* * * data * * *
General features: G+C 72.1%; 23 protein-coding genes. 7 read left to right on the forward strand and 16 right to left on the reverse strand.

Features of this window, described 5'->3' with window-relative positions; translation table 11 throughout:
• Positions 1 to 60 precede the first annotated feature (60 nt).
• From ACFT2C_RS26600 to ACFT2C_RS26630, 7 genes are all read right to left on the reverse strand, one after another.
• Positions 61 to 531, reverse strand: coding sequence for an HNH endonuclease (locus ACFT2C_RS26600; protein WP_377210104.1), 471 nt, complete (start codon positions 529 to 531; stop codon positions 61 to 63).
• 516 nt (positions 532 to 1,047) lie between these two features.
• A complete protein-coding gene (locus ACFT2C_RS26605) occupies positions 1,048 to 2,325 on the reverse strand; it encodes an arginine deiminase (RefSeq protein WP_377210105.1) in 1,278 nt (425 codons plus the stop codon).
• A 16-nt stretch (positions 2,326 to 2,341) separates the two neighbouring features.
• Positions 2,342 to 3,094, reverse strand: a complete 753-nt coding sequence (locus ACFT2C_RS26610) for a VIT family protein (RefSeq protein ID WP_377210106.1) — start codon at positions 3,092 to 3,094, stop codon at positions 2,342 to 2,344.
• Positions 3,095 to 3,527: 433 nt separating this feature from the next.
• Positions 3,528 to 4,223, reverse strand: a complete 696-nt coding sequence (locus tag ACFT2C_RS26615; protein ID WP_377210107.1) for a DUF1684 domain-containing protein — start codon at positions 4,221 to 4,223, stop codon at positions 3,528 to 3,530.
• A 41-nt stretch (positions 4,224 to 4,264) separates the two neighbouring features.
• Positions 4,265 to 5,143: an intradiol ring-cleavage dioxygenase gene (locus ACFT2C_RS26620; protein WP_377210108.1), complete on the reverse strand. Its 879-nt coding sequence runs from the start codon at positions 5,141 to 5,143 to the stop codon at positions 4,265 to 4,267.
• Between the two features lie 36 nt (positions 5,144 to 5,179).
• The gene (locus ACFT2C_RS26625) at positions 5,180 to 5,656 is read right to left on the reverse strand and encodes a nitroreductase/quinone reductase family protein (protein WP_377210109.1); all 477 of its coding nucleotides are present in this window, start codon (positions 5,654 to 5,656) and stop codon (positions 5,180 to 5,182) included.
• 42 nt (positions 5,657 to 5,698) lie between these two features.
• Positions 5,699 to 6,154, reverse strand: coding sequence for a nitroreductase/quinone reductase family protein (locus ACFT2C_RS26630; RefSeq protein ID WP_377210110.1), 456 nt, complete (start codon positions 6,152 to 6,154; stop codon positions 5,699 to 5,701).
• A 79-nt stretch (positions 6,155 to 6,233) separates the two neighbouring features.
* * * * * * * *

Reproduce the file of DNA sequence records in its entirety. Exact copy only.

General features: G+C 72.1%; 23 protein-coding genes. 7 read left to right on the forward strand and 16 right to left on the reverse strand.

Features of this window, described 5'->3' with window-relative positions; translation table 11 throughout:
• Positions 1 to 60 precede the first annotated feature (60 nt).
• From ACFT2C_RS26600 to ACFT2C_RS26630, 7 genes are all read right to left on the reverse strand, one after another.
• Positions 61 to 531, reverse strand: coding sequence for an HNH endonuclease (locus ACFT2C_RS26600; protein WP_377210104.1), 471 nt, complete (start codon positions 529 to 531; stop codon positions 61 to 63).
• 516 nt (positions 532 to 1,047) lie between these two features.
• A complete protein-coding gene (locus ACFT2C_RS26605) occupies positions 1,048 to 2,325 on the reverse strand; it encodes an arginine deiminase (RefSeq protein WP_377210105.1) in 1,278 nt (425 codons plus the stop codon).
• A 16-nt stretch (positions 2,326 to 2,341) separates the two neighbouring features.
• Positions 2,342 to 3,094, reverse strand: a complete 753-nt coding sequence (locus ACFT2C_RS26610) for a VIT family protein (RefSeq protein ID WP_377210106.1) — start codon at positions 3,092 to 3,094, stop codon at positions 2,342 to 2,344.
• Positions 3,095 to 3,527: 433 nt separating this feature from the next.
• Positions 3,528 to 4,223, reverse strand: a complete 696-nt coding sequence (locus tag ACFT2C_RS26615; protein ID WP_377210107.1) for a DUF1684 domain-containing protein — start codon at positions 4,221 to 4,223, stop codon at positions 3,528 to 3,530.
• A 41-nt stretch (positions 4,224 to 4,264) separates the two neighbouring features.
• Positions 4,265 to 5,143: an intradiol ring-cleavage dioxygenase gene (locus ACFT2C_RS26620; protein WP_377210108.1), complete on the reverse strand. Its 879-nt coding sequence runs from the start codon at positions 5,141 to 5,143 to the stop codon at positions 4,265 to 4,267.
• Between the two features lie 36 nt (positions 5,144 to 5,179).
• The gene (locus ACFT2C_RS26625) at positions 5,180 to 5,656 is read right to left on the reverse strand and encodes a nitroreductase/quinone reductase family protein (protein WP_377210109.1); all 477 of its coding nucleotides are present in this window, start codon (positions 5,654 to 5,656) and stop codon (positions 5,180 to 5,182) included.
• 42 nt (positions 5,657 to 5,698) lie between these two features.
• Positions 5,699 to 6,154, reverse strand: coding sequence for a nitroreductase/quinone reductase family protein (locus ACFT2C_RS26630; RefSeq protein ID WP_377210110.1), 456 nt, complete (start codon positions 6,152 to 6,154; stop codon positions 5,699 to 5,701).
• A 79-nt stretch (positions 6,155 to 6,233) separates the two neighbouring features.